Achnabreac and Kilmichael Forest offer a range of cycling experiences suitable for everyone. The towpath beside the Crinan Canal, part of the National Cycle Route 78, is perfect for families looking for a gentle, scenic ride. There are also plenty of forest roads criss-crossing the woodland that you can explore at your leisure.
Kilmichael Forest is a precious remnant of the Atlantic oakwoods that began spreading when the Ice Age ended and once stretched along the whole Atlantic seaboard from Norway to the south of Spain. The old oakwoods and the more recent conifers are home to a whole host of creatures that you might spot as you explore. Watch out for red squirrels, red and roe deer, crossbills, tiny goldcrests and hunting sparrowhawks.
Learn more about the surrounding area by visiting the Heart of Argyll website.
You’ll find public toilets and plenty of places to eat, drink and shop at nearby Lochgilphead.
The charges to park at this forest car park are:
Payment can be made using RingGo.
Please park with care and consideration. In particular please park in designated parking areas only and do not block entrances or gates. Nearby car parks with free parking can be found in our Forest Search, marked as a 'P' without the £ symbol.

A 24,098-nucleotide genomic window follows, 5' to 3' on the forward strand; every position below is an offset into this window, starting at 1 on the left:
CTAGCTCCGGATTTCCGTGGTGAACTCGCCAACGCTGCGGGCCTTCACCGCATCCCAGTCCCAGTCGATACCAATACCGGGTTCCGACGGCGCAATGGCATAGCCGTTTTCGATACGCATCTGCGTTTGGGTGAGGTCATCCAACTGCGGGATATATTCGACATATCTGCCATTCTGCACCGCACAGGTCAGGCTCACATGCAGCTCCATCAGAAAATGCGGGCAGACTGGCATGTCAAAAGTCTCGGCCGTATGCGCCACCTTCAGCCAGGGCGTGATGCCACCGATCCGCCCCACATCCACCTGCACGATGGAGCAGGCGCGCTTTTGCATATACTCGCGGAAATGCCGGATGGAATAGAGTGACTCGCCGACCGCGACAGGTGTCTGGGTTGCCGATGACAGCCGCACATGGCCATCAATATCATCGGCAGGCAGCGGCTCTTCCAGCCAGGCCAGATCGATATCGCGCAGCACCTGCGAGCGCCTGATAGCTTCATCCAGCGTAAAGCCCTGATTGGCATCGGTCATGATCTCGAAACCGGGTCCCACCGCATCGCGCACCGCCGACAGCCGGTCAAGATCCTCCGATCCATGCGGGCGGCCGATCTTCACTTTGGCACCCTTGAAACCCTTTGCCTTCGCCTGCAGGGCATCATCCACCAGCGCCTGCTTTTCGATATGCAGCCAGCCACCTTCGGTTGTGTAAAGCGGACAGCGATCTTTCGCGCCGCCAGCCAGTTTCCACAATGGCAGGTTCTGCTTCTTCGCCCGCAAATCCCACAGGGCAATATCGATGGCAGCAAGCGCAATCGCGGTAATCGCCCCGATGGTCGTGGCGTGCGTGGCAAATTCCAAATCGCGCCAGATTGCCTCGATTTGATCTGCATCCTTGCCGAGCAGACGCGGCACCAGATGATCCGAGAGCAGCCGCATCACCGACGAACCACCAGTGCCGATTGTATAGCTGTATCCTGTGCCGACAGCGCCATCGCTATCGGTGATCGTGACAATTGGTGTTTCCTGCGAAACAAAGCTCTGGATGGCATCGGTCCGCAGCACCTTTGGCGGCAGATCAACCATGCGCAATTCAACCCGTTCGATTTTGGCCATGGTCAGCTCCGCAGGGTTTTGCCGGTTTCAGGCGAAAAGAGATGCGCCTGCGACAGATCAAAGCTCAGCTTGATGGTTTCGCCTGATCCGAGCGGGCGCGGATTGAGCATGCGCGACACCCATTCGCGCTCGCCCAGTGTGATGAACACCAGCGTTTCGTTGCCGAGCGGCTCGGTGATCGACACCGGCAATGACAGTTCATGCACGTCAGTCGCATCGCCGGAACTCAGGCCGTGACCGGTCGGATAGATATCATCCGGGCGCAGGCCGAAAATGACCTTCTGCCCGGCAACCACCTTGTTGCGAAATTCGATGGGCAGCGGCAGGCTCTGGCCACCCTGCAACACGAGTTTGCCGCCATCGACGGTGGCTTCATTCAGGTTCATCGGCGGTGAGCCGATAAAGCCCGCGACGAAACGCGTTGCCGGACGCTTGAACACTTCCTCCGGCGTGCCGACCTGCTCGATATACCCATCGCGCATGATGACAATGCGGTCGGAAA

Available in advance by downloading the application form and emailing to the Regional Office. Please read our Annual Pass terms and conditions (PDF) before applying.
Valid at Braveheart (Glen Nevis), Loch Linnhe, Loch Oich, Aros Park (Mull), North Face, Ariundle, Glencoe Lochan, Glengarry, Glen Righ, Àrd-Àirigh, Garbh Eilean Wildlife Hide, Barnluasgan, Sutherland's Grove, Strone Hill, Glen Lochy, Fearnoch, Carradale (Grianan), Carradale (Port Na Storm), Ardcastle, Achnabreac.
Valid at all Forestry and Land Scotland car parks except Tentsmuir.
We are trialling an extension of Stay the Night to run over winter this year. This means motorhomes and campervans that are self-contained and have their own toilet facilities will be able to stay overnight at this car park.
There is a £7 charge to Stay the Night at all participating car parks. Payment can be made through RingGo with details of how to do this at each car park.
To help plan your stay, please see the details below:
Please visit our Stay the Night page for full details, participating locations, best practice, and terms and conditions of use.
Achnabreac is about 2½ miles (4km) north of Lochgilphead on the A816. Look for a turning onto a forest road, with a green sign to ‘Achnabreac’. Follow this for about ¼ mile (500 metres) to reach the turning into the car park.
PA31 8RE is the nearest postcode.
There are regular buses running between Lochgilphead and Tayvallich, which stop at Bridgend and Cairnbaan, both close to Achnabreac. Find details at Traveline Scotland.
Craggy slopes and a dramatic gorge amongst the trees
Unique wetland that's home to Scotland's wild beavers